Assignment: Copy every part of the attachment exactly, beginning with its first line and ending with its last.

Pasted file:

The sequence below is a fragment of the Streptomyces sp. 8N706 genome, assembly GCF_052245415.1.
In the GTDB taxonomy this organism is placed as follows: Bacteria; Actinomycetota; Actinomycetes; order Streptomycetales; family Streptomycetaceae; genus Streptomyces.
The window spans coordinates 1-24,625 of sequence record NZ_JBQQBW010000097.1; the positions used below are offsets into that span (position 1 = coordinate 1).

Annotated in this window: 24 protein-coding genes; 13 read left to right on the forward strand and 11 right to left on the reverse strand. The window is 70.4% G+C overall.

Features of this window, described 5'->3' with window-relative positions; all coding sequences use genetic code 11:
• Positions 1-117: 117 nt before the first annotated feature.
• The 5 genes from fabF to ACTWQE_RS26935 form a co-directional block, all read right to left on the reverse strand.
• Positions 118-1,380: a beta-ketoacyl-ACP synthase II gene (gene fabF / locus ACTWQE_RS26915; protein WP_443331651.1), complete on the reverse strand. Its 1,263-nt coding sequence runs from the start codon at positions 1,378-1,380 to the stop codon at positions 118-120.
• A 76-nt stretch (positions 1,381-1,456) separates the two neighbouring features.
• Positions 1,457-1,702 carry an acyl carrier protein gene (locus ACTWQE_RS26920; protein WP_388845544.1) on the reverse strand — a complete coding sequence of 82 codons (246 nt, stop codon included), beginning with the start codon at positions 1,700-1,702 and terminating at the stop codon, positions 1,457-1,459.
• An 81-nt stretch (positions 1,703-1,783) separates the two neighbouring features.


The sequence below is a fragment of the Streptomyces sp. 8N706 genome, assembly GCF_052245415.1.
In the GTDB taxonomy this organism is placed as follows: Bacteria; Actinomycetota; Actinomycetes; order Streptomycetales; family Streptomycetaceae; genus Streptomyces.
The window spans coordinates 1-24,625 of sequence record NZ_JBQQBW010000097.1; the positions used below are offsets into that span (position 1 = coordinate 1).

Annotated in this window: 24 protein-coding genes; 13 read left to right on the forward strand and 11 right to left on the reverse strand. The window is 70.4% G+C overall.

Features of this window, described 5'->3' with window-relative positions; all coding sequences use genetic code 11:
• Positions 1-117: 117 nt before the first annotated feature.
• The 5 genes from fabF to ACTWQE_RS26935 form a co-directional block, all read right to left on the reverse strand.
• Positions 118-1,380: a beta-ketoacyl-ACP synthase II gene (gene fabF / locus ACTWQE_RS26915; protein WP_443331651.1), complete on the reverse strand. Its 1,263-nt coding sequence runs from the start codon at positions 1,378-1,380 to the stop codon at positions 118-120.
• A 76-nt stretch (positions 1,381-1,456) separates the two neighbouring features.
• Positions 1,457-1,702 carry an acyl carrier protein gene (locus ACTWQE_RS26920; protein WP_388845544.1) on the reverse strand — a complete coding sequence of 82 codons (246 nt, stop codon included), beginning with the start codon at positions 1,700-1,702 and terminating at the stop codon, positions 1,457-1,459.
• An 81-nt stretch (positions 1,703-1,783) separates the two neighbouring features.